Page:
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Pharma sales training has to be intensive, up-to-date, and made to “stick,” because of the detailed and continually evolving nature of the subject matter involved. In addition to sales skills, reps have to possess the technical knowledge necessary to converse with highly trained professionals.

Typical study programs may include home study, coaching, virtual learning, role playing, and field observation. An intensive training session lasting several days is also not uncommon. Educational experts are discovering that the usual “training journey” can be far from ideal in terms of effectiveness. Some learning sessions may require that trainees learn and retain an overwhelming amount of information, which can cause problems later when learners need to utilize that information in the real world.

Shortcomings of Lecture-Based Instruction

Lecture-based instruction goes back several centuries, and when it first came about, it made sense. After all, if there’s only one copy of a source text, it’s only logical that an instructor will essentially read it aloud to students. But lecturing has held on long after books became available to the average student, and even today when we have a marvelous array of learning technologies to select from.

Unfortunately, studies have repeatedly demonstrated that lectures aren’t that effective as instruction modalities. In fact, just about anything other than lecturing is more effective, to a statistically significant degree. What does work is a more dynamic and participatory classroom, and one paradigm for this is the AGES model.

A recent study found student outcomes improved markedly in classes where faculty did practically anything other than lecture.

Ryan CraigManaging Director of University Ventures

History of the AGES Paradigm

AGES stands for Attention, Generation, Emotion, and Spacing, and this learning model has been found to make a strong foundation for understanding and retaining new information. These four elements are essential for people to recall ideas so they can build effective practices based on them. When the concepts of attention, generation, emotion, and spacing are used as a framework, instructors can find creative ways in which to present information and be more confident that it will make an impact and be useful. Studies a few years ago by the NeuroLeadership Institute found that how well learning “sticks” has to do with activation of a part of the brain called the hippocampus during the learning process. AGES helps ensure that activation takes place.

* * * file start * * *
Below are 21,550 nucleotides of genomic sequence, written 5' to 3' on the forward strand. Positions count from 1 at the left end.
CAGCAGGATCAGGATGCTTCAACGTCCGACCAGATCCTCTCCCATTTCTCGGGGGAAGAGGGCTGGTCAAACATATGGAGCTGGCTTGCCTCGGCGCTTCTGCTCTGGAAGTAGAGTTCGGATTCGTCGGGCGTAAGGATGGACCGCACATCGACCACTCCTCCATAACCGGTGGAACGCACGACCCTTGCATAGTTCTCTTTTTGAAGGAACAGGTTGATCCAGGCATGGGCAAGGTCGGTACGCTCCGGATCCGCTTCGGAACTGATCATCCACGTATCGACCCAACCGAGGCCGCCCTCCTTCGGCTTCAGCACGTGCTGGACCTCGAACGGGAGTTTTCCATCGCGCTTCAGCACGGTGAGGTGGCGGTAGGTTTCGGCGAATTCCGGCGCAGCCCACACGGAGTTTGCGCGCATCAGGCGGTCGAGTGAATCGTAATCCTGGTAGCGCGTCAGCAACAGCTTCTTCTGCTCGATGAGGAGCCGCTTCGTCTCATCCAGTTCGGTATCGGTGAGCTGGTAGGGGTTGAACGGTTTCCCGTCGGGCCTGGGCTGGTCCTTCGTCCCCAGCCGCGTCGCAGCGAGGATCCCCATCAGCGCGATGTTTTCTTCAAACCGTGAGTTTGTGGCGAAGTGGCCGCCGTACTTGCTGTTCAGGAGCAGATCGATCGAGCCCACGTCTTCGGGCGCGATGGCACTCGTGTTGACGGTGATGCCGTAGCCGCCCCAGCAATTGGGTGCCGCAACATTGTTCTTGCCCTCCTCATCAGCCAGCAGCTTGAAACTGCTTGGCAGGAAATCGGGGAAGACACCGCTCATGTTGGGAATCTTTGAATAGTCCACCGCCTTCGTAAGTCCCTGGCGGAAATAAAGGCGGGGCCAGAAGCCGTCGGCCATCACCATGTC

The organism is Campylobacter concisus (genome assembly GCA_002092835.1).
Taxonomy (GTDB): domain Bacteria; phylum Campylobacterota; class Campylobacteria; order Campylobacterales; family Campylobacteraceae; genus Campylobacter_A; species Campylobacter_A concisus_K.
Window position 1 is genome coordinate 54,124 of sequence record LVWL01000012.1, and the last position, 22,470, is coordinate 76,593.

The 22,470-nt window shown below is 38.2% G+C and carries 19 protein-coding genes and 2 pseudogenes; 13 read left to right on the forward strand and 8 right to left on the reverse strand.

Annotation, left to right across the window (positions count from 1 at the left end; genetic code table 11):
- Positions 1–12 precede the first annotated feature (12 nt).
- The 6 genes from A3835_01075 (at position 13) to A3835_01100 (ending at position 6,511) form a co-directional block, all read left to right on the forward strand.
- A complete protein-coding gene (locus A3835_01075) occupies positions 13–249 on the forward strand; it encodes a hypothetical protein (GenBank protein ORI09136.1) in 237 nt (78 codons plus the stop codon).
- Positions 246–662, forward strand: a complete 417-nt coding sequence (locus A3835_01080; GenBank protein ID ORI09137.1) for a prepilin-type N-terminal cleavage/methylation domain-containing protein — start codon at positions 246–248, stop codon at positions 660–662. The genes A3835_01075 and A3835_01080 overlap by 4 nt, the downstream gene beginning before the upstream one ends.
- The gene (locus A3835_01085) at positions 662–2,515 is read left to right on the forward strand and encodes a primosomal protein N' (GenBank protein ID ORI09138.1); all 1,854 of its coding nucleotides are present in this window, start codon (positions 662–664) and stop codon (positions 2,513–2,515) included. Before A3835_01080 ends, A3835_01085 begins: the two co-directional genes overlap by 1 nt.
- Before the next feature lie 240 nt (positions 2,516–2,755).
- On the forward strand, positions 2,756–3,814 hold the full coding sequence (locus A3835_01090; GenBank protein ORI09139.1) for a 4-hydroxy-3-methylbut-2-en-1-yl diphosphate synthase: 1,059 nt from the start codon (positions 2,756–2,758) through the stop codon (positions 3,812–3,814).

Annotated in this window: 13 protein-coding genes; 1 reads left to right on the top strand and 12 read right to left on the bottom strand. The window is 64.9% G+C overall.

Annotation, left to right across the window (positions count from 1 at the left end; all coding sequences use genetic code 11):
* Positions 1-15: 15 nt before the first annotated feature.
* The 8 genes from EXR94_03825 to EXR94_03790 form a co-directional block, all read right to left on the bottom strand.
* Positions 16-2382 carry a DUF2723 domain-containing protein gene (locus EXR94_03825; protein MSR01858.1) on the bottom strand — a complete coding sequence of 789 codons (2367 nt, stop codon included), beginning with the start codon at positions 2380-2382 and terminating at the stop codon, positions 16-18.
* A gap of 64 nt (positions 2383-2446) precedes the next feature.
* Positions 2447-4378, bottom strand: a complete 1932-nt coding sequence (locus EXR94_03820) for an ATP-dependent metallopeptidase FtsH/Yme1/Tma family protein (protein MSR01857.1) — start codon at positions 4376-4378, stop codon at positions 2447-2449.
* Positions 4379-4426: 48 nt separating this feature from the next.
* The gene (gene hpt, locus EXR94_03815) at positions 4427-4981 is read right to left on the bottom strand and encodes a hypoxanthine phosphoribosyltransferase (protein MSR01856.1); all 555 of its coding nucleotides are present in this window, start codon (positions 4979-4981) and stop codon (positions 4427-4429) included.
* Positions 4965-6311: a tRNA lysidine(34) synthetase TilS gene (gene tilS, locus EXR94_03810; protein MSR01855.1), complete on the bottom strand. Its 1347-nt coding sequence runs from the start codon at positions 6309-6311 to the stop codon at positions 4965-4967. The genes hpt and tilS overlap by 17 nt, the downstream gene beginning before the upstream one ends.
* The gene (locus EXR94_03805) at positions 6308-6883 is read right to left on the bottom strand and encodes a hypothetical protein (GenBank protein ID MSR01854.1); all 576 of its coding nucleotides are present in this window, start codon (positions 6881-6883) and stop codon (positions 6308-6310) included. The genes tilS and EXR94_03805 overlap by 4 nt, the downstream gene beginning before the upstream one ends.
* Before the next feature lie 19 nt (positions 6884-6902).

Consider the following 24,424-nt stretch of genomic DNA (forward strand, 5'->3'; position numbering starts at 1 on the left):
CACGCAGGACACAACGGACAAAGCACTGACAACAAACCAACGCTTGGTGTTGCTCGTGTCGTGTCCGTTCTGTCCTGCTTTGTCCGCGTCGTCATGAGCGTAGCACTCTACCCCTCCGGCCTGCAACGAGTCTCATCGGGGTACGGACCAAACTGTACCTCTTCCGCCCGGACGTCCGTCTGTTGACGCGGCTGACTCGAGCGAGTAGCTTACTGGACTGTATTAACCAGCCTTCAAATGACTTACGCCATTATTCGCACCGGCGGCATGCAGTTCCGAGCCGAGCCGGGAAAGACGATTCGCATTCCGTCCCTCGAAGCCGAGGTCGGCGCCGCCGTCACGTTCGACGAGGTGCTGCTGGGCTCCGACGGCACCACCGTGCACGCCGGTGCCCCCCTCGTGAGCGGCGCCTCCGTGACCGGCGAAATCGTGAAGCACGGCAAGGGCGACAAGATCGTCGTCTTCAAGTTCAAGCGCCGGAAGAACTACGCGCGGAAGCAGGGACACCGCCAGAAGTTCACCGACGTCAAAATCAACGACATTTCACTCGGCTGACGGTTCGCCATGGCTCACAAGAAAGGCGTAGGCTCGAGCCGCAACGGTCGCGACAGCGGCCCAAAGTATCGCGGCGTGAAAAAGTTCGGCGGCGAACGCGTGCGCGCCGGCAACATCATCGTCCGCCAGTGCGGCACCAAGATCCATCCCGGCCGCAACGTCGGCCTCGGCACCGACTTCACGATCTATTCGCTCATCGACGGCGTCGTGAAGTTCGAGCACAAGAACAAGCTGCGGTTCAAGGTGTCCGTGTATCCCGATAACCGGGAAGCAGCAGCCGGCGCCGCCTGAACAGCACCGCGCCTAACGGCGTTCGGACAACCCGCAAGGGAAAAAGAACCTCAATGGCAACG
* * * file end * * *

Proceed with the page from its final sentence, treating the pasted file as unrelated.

How AGES Works

  • Attention: If you don’t have your students’ attention it doesn’t matter what you do, because they won’t learn. Improving attention requires use of narratives, creative themes, and even games during training.
  • Generation: Learning experiences should include opportunities for learners to make personal, meaningful connections with the information they’re learning by applying it to problem-solving.
  • Emotion: Positive emotions support learning. Fortunately, many training modules today employ positive techniques like gaming that reinforce skills acquisition through fun and practice in a “safe to fail” setting.’
  • Spacing: The brain can only absorb so much information in one learning session. Spacing out information so that trainees have time to “digest” and incorporate concepts allows more information to be retained.

10 Things to Look for In Training Vendor

Other Suggestions for Improving Learning and Retention in Pharma Sales Training

The dynamic classroom that offers opportunities for interactive adaptive learning is an effective classroom. The more transfer of information that can occur before class (through assigned reading, for example), the better able the instructor is to reinforce that information in meaningful ways. The use of technology in training (such as a simple quiz app on trainees’ smartphones) can help both students and instructors understand what information is being absorbed and what information students are having difficulty with. Use of multiple learning techniques, like projects and group problem-solving can be highly effective at reinforcing information trainees are required to learn.

For a long time, it was taken for granted that the traditional “lecture” model of learning was the best way. Now, however, researchers understand that the lecture alone doesn’t result in retention of information. Technology is becoming widely available and allowing new, more effective learning modalities to develop. When a variety of techniques are used, and when students are able to make an emotional connection with the information, they’re far more likely to retain and use it correctly. To find out more about making use of new, effective training methodologies, check out this blog post on gamification in training.